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Warning: I am only an amateur in the foundations of mathematics.

My understanding of this Wikipedia page about Tarski's axiomatization of plane geometry (and especially the discussion about decidability) is that "plane geometry is decidable".

The 2019 International Maths Olympiad happened recently, and there were two plane geometry questions in it (problems 2 and 6). Their solutions look really intimidating! However even as a student I felt that one should be able to solve these questions, in theory, by just "writing down coordinates of everything and doing the algebra". Tarski's work, which I will freely confess that I do not understand fully, might even vindicate my view.

The question: Is there an algorithm for solving these kinds of questions, or have I misunderstood? If so, is this algorithm actually feasible to run in practice nowadays (on a computer say) for IMO-level problems? In other words -- are there computer programs which will take as input a planar geometry question of "olympiad level" (for example problems 2 and 6 in this year's IMO) and actually output a solution?

Currently I am not too bothered about whether the solution is human-readable -- it could just be a formal proof in some kind of type theory or something, but the output would be some object that some expert could coherently argue was a solution of some sort.

The reason I'm asking is that I was talking to some computer scientists about various goals in the long-term project of getting computers to do mathematics "better than humans", and having a computer program which could solve IMO problems by itself was a suggested milestone.

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    $\begingroup$ Essentially all the usual Euclidean geometry questions could be reformulated as first-order sentences in the language of Tarski's geometry. And thus be solved by a decision algorithm for this theory. The exceptions are problems that talk about polygons with arbitrary amount of vertices rather than configurations that could be described by fixed amount of points. The decision problem is known to be NExpTime-hard. However, it doesn't mean that it is impossible to make algorithm that in practice solves some reasonable class of problems, although I am not aware of any practical algorithms here. $\endgroup$ Aug 3, 2019 at 17:45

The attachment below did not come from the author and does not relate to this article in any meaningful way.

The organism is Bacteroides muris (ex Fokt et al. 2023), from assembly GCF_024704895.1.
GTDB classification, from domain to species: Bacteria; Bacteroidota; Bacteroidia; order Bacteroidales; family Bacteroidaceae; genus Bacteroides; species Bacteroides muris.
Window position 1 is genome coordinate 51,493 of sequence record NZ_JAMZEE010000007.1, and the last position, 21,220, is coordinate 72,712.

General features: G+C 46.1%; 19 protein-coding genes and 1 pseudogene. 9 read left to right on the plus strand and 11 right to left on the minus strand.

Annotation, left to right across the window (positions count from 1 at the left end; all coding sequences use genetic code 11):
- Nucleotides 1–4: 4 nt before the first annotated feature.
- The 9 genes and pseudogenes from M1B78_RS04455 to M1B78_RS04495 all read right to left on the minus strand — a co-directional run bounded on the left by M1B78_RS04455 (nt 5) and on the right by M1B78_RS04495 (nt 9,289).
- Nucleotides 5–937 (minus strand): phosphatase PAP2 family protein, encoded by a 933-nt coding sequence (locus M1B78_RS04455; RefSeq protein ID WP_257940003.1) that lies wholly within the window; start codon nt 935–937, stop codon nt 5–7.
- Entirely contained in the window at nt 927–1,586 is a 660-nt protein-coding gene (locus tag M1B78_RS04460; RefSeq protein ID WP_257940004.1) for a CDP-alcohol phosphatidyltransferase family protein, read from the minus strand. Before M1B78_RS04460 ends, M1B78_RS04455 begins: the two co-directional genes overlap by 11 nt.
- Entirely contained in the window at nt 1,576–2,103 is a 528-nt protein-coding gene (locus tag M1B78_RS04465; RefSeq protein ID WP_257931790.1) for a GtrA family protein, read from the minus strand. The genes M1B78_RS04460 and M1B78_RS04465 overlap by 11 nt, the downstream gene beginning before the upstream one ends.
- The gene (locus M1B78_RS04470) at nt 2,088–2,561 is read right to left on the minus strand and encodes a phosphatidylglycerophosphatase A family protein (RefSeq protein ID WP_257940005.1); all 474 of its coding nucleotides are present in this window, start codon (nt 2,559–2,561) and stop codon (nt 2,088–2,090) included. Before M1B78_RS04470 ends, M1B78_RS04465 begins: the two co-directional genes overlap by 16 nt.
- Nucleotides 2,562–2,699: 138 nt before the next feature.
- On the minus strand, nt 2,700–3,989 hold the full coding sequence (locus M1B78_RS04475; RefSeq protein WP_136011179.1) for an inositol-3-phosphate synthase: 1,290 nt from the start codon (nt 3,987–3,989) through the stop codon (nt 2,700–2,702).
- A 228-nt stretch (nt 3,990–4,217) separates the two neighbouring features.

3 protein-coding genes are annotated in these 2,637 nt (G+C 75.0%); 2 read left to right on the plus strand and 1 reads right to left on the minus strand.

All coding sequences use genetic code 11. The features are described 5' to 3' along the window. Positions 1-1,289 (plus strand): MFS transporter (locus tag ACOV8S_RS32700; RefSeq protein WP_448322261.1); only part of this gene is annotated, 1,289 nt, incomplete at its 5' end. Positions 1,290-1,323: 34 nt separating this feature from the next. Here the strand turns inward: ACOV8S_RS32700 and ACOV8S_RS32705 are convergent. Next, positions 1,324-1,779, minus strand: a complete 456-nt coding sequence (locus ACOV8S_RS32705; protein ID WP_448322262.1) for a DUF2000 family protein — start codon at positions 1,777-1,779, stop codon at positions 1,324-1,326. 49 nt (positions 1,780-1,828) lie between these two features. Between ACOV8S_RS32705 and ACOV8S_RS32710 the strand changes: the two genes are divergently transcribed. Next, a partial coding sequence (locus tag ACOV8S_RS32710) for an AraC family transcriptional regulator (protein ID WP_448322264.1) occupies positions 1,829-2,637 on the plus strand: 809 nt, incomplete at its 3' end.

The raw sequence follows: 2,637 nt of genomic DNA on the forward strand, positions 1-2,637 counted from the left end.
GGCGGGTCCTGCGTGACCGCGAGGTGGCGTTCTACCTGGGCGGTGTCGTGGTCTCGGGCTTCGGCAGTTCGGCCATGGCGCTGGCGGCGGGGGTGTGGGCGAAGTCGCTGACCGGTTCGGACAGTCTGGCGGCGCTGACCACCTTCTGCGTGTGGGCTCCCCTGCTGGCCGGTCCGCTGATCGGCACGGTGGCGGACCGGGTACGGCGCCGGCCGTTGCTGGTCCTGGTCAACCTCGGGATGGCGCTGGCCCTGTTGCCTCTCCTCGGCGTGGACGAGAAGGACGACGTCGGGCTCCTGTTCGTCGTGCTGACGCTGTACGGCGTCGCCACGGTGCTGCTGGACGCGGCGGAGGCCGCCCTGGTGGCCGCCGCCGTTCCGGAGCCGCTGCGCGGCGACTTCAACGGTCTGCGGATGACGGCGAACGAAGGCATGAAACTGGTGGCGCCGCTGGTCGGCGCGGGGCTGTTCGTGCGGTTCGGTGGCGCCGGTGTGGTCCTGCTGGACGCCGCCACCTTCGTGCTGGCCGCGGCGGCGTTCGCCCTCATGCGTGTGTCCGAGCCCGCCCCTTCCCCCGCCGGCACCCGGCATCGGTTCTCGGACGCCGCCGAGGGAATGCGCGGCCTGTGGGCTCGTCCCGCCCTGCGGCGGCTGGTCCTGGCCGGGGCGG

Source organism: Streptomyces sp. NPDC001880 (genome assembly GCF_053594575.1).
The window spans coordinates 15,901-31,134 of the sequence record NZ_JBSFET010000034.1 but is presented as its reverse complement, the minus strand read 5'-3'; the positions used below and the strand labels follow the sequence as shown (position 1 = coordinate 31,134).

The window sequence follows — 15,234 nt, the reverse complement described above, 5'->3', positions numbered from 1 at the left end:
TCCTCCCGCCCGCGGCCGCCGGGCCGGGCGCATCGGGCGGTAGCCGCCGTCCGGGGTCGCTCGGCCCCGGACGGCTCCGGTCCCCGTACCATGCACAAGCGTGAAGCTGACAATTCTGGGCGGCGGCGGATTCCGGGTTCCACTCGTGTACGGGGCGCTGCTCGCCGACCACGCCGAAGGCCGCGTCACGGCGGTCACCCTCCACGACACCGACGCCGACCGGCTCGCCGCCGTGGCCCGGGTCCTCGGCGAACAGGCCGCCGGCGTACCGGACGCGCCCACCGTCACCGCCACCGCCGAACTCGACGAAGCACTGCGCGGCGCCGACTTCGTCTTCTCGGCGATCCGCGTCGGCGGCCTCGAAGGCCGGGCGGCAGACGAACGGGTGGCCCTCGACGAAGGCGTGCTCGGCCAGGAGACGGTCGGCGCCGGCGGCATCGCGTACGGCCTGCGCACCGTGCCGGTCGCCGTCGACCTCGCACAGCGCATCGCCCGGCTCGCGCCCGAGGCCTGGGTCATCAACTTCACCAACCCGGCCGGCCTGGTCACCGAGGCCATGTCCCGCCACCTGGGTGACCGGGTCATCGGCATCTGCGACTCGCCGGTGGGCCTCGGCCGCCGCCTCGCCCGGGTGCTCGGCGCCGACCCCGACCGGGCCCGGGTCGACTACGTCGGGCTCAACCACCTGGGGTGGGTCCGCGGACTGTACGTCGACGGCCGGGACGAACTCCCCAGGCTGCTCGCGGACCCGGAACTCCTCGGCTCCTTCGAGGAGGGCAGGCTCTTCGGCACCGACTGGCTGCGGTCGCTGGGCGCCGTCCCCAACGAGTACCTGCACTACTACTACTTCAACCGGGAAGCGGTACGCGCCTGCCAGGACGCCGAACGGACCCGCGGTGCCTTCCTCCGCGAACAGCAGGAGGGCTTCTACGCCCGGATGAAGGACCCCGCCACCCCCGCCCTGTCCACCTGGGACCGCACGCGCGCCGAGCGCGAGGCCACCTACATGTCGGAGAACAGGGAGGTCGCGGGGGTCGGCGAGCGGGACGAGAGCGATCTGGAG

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    $\begingroup$ My question is whether there is currently a feasible algorithm (and also whether I had misunderstood Tarski's work). I am more than happy to be told my question is not on topic, and would not be offended if it gets bumped to MSE or closed. I am looking for answers, I am not looking to cause trouble. I completely take your point about a 1 rep user. I built my rep up here talking about number theory but I am now interested in other things which are definitely of more marginal interest to the community here. $\endgroup$ Aug 3, 2019 at 18:13
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    $\begingroup$ Tarski's method gives a way of translating a problem in Elementary Plane Geometry (in the technical sense made precise by his axioms for geometry) into a problem about real-closed fields, and the first-order theory of real-closed field is decidable, using the Tarski-Seidenberg theorem which allows for quantifier elimination. (Presumably the statements you have in mind about properties picking out one of the two points of circle intersections are statements expressible in terms of field ordering.) But algorithms for eliminating quantifiers have complexity unbounded by stacks of exponentials. $\endgroup$
    – Todd Trimble
    Aug 4, 2019 at 0:13
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    $\begingroup$ @KevinBuzzard Just de-lurking to say that I, for one, would be more than happy to see you ask questions like these and get answers. I can't see the comments you're responding to but I hope that their deletion indicates that the authors thought twice $\endgroup$
    – Yemon Choi
    Aug 4, 2019 at 0:15
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    $\begingroup$ While the time complexity of Tarski's algorithm was not bounded by any stack of exponentials, the modern way of eliminating quantifiers for real-closed fields is cylindrical algebraic decomposition, which is only double exponential. Mathematica has an implementation of this. Apparently, there is also an algorithm for eliminating existential quantifiers (projecting a semialgebraic set) that only takes exponential time, but this is not available in Mathematica or any other major CAS, and the only implementation I could find of it hit a bug on every nontrivial example I tried. $\endgroup$ Aug 4, 2019 at 2:12